When Ridgeway accompanied them on ‘Field Trips’ to the undiscovered Body Dumps, he brightened, smiling in anticipation, as they got closer to his killing fields and trophy areas… The Task Force Team was elated and relieved when Psychiatrists and other FBI BAU Agents flew in to interview Ridgeway. It gave them a much needed break from their journey into the abyss, the darkness.. Although Ridgeway had maps and a sharp recall of the areas where the bodies were dumped, he could not remember his victims faces or names.

    When referring to his innocent victims remains, he would say, “I dumped ‘it’ in that location”, meaning that they were objects subject to disposal… GR, had let some of his intended victims, go free. He would say. “your to cute for a guy like me”. He later admitted that he let them go for future witnesses, in case he should ever need them to verify that he was a good guy and couldn’t possibly be the Green River Serial Killer. After being asked to elaborate on his abnormal sexual desires during childhood, he admitted to frotterism, exposing himself, stalking, voyerism, rape, murder for sexual release, and finally Necrophillia. Ridgeway had, indeed, had an inapriate relationship with Mary Ridgeway, his late Mother. After wetting his bed at the age of 13 or 14, she had humilated him as well as sexually stimulated him. Ridgeway to being sexually aroused when his mother apeared half naked in front of him and spent 15 minutes or more soaping, washing, and drying his penis and testicles, causing an erection.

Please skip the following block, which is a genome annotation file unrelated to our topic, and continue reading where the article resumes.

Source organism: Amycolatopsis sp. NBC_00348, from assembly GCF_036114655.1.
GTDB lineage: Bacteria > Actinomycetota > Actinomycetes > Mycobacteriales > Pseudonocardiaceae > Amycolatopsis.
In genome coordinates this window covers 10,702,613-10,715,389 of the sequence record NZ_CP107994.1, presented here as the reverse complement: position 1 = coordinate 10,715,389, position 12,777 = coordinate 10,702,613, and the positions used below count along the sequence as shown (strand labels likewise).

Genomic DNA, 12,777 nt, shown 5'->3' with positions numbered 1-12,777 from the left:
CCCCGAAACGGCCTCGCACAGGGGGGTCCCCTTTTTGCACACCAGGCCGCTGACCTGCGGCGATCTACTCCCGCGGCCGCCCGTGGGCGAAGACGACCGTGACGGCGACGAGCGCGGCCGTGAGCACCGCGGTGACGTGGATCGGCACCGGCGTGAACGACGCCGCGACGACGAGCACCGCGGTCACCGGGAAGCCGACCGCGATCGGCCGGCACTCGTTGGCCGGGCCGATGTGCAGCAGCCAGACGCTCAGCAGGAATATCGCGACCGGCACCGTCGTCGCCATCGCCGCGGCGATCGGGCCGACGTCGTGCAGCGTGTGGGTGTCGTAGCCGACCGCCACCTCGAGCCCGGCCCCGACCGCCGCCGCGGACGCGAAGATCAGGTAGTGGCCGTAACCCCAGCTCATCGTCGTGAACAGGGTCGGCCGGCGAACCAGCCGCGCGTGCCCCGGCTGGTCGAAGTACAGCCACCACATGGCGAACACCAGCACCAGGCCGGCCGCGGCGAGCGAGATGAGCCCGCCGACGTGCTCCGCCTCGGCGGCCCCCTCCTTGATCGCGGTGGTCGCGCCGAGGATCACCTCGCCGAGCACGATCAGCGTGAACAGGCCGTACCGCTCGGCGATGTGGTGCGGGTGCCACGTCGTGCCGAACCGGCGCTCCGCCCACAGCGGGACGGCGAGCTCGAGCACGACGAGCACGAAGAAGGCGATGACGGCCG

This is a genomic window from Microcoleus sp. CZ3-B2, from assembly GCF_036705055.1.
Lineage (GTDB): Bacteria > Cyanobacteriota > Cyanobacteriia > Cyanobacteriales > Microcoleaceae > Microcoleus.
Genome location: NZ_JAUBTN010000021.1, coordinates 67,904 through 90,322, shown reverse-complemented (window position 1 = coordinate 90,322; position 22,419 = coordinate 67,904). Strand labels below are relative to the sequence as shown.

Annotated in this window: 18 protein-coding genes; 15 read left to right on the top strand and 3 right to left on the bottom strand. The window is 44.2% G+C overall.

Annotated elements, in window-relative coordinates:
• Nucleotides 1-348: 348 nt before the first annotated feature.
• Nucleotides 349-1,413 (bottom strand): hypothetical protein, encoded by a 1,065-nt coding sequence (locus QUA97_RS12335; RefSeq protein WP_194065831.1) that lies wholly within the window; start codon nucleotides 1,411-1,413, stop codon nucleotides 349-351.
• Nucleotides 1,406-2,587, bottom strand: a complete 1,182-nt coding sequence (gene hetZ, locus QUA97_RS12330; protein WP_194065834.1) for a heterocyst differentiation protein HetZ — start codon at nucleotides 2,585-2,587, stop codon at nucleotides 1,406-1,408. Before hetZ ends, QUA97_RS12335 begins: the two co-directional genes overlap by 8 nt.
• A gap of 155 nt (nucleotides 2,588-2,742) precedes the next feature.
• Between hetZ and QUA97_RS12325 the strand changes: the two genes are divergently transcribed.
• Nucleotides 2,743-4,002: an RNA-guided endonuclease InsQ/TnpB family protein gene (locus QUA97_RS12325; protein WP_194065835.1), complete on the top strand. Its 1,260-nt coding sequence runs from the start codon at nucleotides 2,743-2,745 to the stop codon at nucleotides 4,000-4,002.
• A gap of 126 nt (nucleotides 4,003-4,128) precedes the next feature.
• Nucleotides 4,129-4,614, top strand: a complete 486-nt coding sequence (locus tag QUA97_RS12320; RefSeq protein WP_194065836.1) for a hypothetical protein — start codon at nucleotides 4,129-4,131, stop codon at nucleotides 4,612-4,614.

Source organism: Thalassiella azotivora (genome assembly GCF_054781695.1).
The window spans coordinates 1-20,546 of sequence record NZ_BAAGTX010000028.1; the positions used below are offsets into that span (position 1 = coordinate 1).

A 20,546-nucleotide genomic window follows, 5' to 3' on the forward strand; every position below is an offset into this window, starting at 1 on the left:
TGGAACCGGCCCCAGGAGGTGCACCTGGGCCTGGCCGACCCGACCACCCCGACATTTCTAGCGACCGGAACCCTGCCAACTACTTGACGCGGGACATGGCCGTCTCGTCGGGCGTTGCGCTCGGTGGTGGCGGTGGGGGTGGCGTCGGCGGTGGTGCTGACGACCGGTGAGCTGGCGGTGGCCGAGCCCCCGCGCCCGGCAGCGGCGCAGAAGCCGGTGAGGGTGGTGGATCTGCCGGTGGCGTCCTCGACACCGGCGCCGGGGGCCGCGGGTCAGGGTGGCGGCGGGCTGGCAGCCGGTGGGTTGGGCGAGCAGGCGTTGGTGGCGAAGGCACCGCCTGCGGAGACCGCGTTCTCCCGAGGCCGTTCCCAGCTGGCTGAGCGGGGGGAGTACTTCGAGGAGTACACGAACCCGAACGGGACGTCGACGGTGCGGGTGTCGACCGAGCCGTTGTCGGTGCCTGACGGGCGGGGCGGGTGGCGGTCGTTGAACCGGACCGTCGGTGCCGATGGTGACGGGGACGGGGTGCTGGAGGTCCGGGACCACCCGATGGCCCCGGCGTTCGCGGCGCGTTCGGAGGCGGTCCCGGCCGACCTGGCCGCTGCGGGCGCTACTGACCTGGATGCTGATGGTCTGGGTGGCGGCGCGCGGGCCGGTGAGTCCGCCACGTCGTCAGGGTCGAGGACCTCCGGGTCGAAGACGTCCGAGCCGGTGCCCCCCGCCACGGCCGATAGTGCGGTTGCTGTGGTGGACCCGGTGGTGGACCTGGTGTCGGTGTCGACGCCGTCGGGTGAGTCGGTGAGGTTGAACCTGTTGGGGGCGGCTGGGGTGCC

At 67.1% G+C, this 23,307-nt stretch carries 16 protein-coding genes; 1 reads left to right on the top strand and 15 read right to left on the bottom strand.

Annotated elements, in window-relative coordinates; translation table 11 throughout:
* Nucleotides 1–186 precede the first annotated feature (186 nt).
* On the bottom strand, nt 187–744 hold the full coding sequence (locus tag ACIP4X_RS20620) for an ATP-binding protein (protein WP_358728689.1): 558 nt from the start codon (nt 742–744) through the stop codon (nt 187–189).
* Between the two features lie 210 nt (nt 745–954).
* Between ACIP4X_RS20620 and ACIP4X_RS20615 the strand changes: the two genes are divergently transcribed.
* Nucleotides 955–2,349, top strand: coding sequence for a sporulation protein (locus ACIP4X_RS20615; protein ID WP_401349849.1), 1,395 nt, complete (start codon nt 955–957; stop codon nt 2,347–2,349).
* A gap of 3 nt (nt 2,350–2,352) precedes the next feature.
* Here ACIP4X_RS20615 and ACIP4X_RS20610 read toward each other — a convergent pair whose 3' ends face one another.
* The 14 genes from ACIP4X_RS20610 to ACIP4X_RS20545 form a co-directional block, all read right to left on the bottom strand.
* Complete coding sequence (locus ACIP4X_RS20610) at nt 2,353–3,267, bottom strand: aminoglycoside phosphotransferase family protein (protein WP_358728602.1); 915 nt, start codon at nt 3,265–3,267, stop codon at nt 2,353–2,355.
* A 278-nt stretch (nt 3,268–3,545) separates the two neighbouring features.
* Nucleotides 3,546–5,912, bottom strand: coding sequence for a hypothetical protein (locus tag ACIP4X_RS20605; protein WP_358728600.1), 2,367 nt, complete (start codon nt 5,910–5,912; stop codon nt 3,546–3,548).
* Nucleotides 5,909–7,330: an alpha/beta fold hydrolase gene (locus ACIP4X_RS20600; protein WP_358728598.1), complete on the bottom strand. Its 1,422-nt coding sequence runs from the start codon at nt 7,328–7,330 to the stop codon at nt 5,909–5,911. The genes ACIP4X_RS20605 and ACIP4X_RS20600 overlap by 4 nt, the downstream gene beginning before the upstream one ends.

Oedipus syndrome http://en.wikipedia.org/wiki/Oedipus_complex (According to my info, GMH’s childhood friend was asked if GMH, had mentioned having sex with his mother) Ridgeway admitted to returrning to the bodies of about ten of the women having post mortem sex, until the flies came.. On one occasion his son waited in the truck only 30 feet away. When asked by the detective if his son remembered and threatened to tell, if he would have killed him? Gary Ridgeway, responded, “No….I might have”…. When asked how he felt when his first victim’s remains were found. Ridgeway said that he felt that they were taking something that belonged to him…

    He began taking skeletons or partial skeletons to an adjacent State at that time to confuse task force detectives and prevent them from confiscating any more of his possessions. By the time Ridgeway was scheduled to go to trial, 71 innocent victims’ remains had been located in Kings County, WA, alone, by Task Force members with the assistance of Gary Ridgeway, K9s, Sonar-XRay Devices provided by the FBI, and ‘Grave Dowsing, yes, that’s correct; ‘Grave Dowsing’: an Ancient Art, utilized by Law Enforcement Agencies across the US, for locating remains and other items of evidence…

    (To be continued) about 10 more pages to outline…

    Wolfscratch

  • Wolfscratch says:

    March 3, 2011 at 9:37 pm

    http://www.expertlaw.com/library/investigators/serial_killers.html#4

    Serial Killers – A Homicide Detective’s Take
    By Lieutenant Nelson Andreu (Retired)
    Miami Police Department
    Submitted May, 2005

    1.Credentials and Interest
    2.Common Knowledge
    3.Genesis of a Serial Killer
    4.Victim Selection
    5.Victim Objectification
    6.Denouement
    7.Case Histories
    1. Credentials and Interest